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I pay a base plus commission (and mileage), which helped get my sales reps through the past year. My most recent hire came from a neighboring paper when it got bought out. They wanted to keep her but she walked out and came to my office and asked if I needed anyone. We both attended Merchant meetings so she knew me by reputation and she’s turned into a powerhouse. One of the most successful sales people I ever had come to work as a typist and wanted to earn a little extra money so she started selling (over the phone) and did amazingly well. Sadly, she passed away unexpectedly. I think my point here is that sometimes a person you wouldn’t think has the skills  absolutely does. I don’t think a degree is required — I’ve had one sales person for 25 years who has a culinary arts degree. She can’t spell so I won’t let her send emails but she has the personality and drive and her customers love her. There might be someone personable working at a convenience store who has solid social skills who you could groom for the position.

As to compensation, I pay 12% commission for the 25-year veteran. They don’t get paid until we get paid. The new hire is 10% and that’s where I would put it. I am pretty flexible with hours and want them to be involved in our communities to some level.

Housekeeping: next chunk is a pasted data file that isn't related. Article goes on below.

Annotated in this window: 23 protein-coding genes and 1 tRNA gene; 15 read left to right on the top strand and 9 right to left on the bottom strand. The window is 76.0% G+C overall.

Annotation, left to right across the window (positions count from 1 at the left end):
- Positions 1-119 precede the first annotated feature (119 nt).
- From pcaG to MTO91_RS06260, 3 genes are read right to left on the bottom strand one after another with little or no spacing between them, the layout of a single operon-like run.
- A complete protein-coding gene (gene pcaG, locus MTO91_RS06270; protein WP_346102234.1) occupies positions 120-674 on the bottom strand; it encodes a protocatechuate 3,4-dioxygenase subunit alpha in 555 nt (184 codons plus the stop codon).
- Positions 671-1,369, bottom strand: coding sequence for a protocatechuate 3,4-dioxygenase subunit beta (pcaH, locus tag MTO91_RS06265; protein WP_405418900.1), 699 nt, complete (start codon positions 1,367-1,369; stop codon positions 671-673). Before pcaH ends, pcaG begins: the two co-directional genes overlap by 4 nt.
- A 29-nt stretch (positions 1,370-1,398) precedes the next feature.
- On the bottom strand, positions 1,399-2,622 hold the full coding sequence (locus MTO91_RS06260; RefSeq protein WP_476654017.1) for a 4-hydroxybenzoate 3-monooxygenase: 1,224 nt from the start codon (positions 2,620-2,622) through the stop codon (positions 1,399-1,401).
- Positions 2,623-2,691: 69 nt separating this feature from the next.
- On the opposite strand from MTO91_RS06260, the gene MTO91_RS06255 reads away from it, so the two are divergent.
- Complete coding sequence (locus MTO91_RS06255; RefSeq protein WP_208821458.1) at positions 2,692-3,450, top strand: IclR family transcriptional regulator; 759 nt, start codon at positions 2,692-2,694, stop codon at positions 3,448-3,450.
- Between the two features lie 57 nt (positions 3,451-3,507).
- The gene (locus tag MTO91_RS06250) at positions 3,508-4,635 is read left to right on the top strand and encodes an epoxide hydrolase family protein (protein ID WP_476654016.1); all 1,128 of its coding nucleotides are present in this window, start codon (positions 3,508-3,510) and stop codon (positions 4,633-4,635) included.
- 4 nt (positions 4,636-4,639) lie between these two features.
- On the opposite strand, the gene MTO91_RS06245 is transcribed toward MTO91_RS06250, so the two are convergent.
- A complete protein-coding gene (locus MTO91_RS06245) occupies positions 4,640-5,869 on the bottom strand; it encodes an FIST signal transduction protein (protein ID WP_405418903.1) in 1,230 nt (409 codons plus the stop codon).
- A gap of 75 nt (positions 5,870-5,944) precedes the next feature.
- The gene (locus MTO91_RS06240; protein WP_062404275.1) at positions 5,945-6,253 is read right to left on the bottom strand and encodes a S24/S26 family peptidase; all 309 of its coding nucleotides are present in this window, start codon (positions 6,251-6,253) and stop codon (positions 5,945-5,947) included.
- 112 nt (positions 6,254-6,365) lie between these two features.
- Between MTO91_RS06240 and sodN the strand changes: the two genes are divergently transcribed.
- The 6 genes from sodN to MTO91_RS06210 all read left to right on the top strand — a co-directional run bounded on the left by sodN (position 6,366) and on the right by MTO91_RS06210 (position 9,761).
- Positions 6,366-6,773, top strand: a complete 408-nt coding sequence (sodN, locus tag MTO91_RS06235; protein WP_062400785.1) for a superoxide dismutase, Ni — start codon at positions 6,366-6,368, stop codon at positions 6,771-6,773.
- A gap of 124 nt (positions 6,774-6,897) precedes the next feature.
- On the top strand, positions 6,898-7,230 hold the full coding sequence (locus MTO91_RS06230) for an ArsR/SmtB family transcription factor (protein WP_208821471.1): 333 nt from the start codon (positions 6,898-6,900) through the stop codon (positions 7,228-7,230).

Kathy Tretter, Editor and publisher

Ferdinand News & Spencer County Leader, Ferdinand, Indiana, 812-367-2041

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I recently hired a young woman. She and her boyfriend moved to Brandon in late May from Fargo, both looking for jobs. She saw the ad we were running in our newspaper and shopper, and applied for the position

She was a bit shy at first and is now a month and a half in with us and is becoming more confident in her role each day. She has a great work ethic, which isn’t always easy to find.

I started her at $500 per week base pay and 10 percent commission, which is paid when we are paid.

This is her first “big girl” job, and I think she appreciates making a livable wage. We’ve got a couple of big projects coming up on back-to-back weeks in August, and she has really concentrated on selling those, so I’m glad I took a chance. She does not have a college degree, but again, has a good work ethic and a desire to succeed. I have to admit, I was skeptical at first, but believe she could have a great future here.

Jill Meier, Publisher/Editor

Brandon Valley Journal/Trader, 1404 E. Cedar St., Brandon, South Dakota 57005, Office: 605-582-9999, Cell: 605-321-8423